When NWPP couldn’t host the Client Holiday Lunch in person in December 2020 because of COVID-19, Vicki really went the extra mile for NWPP’s clients. Thanks to her leadership, she and several volunteers to assembled gift bags that NWPP delivered to clients. Vicki added a real personal touch to each bag. In addition, she also supports NWPP by contributing much-needed bedding and kitchen kits throughout the year, encouraging her friends to join her in supporting the seniors served by NWPP, and even asking her dentist for donations of toothbrushes!
Vicky emphasized to us that “I would not have been able to do what I have done without the help and support of friends and my husband. I am so thankful for their support.” Vicki continued “I am very touched and honored. NWPP has a special place in my heart.”
Agency Impact Award
Recognizes a significant contribution that provided a transformative opportunity for NWPP.
Prior to joining NWPP as a case manager A.C. Caldwell had spent a fulfilling year in the Jesuit Volunteer Corps working with people who lived in subsidized housing and on the margins. That experience helped her on her first day at NWPP. She needed to talk with a client whose conduct was putting them at risk of eviction and who wasn’t responsive to anyone else. A.C. did a home visit, and with her gentle approach, tactfulness, and intuitive sense of how to help, she resolved the problem and prevented the client from being evicted. Her boss at the time, Bobby Weinstock, said: “It was clear to me that the way AC carried out the assignment made it certain that she was destined to be NWPP board chair someday.”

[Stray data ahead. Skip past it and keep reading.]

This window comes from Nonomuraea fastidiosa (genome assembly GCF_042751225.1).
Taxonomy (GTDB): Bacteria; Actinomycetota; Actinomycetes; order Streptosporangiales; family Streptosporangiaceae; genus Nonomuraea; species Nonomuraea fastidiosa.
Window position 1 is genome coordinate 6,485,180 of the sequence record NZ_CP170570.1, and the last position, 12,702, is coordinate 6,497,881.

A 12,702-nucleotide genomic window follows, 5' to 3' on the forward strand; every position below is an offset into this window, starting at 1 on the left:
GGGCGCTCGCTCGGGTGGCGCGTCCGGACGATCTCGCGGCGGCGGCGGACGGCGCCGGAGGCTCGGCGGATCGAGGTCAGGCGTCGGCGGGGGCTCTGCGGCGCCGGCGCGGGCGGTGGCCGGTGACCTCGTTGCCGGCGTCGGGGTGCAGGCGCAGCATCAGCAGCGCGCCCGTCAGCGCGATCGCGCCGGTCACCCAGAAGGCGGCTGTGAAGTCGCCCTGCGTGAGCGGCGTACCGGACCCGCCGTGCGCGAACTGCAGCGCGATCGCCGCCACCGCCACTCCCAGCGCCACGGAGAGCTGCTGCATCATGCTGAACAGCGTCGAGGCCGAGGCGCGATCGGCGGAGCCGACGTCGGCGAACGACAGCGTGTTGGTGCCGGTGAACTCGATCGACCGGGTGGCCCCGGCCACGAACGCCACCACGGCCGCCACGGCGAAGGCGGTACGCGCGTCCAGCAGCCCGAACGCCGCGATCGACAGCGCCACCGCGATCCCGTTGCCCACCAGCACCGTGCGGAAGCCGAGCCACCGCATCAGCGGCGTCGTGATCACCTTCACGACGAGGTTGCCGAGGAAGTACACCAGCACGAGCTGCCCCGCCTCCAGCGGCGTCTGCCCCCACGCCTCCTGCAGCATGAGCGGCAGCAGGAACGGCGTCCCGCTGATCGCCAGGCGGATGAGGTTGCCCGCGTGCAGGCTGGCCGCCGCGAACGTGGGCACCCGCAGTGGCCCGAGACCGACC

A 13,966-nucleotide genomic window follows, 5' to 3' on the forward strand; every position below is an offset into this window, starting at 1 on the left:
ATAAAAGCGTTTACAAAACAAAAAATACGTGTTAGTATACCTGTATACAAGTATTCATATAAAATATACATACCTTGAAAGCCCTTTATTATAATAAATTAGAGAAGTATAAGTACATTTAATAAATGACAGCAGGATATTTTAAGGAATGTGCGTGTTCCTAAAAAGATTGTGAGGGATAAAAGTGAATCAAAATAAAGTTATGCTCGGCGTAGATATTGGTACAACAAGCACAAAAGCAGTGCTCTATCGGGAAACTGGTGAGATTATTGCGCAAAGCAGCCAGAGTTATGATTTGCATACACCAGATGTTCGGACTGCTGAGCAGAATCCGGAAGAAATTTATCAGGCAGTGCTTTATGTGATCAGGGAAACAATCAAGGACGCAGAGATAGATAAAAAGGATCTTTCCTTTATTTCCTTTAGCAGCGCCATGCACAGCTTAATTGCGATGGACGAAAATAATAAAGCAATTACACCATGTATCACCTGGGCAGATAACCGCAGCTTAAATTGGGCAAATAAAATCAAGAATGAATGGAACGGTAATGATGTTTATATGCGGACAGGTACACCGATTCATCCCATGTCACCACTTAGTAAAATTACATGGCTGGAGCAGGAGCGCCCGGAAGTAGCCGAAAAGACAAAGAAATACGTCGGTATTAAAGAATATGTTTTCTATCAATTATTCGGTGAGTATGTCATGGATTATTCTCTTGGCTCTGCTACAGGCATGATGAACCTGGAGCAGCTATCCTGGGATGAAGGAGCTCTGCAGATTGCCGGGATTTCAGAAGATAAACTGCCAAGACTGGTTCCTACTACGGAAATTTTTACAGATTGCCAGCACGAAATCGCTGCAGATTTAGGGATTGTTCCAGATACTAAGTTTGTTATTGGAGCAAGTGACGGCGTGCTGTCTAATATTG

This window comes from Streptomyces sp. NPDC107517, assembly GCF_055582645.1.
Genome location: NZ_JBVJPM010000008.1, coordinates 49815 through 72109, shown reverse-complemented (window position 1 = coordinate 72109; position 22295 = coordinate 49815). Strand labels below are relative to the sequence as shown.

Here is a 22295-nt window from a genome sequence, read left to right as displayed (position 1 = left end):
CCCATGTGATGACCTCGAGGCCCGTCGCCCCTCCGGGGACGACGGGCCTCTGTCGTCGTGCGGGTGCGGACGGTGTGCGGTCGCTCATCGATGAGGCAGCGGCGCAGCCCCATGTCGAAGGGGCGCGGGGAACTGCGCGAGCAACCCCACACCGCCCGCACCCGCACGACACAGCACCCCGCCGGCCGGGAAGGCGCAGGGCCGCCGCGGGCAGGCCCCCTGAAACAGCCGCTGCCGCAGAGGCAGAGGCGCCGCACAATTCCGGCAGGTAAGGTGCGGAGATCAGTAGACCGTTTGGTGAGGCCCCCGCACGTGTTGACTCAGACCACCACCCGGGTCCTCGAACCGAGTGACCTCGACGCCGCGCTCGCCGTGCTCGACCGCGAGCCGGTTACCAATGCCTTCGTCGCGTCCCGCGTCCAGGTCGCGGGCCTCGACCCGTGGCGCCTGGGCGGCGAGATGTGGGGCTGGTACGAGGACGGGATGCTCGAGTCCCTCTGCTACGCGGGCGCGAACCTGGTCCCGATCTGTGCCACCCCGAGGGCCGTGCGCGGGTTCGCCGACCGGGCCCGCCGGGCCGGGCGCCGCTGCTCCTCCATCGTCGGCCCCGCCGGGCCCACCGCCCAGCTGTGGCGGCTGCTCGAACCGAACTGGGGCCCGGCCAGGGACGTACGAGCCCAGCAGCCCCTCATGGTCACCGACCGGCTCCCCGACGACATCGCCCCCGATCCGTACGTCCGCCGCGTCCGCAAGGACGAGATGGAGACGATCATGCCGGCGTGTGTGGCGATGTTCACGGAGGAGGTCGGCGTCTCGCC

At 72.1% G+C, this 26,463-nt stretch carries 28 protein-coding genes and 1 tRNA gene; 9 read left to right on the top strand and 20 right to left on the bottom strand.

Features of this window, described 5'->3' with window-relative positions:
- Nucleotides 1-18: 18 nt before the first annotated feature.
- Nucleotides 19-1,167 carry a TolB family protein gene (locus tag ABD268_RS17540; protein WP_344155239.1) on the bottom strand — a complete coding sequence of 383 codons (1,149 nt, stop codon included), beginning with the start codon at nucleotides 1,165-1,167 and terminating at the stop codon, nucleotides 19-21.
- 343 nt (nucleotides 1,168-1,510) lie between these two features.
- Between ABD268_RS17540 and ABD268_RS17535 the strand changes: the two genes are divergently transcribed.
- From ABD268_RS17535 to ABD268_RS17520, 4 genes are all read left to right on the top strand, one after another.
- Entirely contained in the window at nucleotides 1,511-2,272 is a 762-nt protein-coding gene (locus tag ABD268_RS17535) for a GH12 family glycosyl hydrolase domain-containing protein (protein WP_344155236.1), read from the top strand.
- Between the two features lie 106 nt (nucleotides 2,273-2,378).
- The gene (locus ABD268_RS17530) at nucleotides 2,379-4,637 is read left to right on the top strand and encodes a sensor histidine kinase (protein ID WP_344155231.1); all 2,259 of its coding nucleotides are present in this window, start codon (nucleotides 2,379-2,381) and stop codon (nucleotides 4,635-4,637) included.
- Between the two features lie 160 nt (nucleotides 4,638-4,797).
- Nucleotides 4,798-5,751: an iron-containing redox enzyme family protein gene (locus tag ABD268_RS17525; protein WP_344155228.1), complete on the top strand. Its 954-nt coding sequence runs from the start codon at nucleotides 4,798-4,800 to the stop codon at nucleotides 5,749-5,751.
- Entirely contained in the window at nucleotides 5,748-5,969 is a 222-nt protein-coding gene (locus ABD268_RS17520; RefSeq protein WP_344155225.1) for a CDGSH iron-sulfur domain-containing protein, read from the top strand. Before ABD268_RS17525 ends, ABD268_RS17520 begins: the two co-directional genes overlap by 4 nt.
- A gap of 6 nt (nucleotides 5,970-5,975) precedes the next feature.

After five years at NWPP, AC left to pursue a degree in theology, returned to Portland and joined Housecall Providers, a nonprofit providing in-home medical care and hospice services with a special focus on older adults, where she continues to work as a Chaplain. Recruited to the NWPP board in 2010, AC has served since then (with the requisite breaks), contributing the important perspective of a former employee to critical board conversations and decisions, and raising funds through the Walk-A-Thon. She was indeed elected to the role of board chair. Under AC’s leadership the board managed the most significant thing a board can do: seamlessly oversee the major transition of NWPP’s long time Executive Director to new leadership.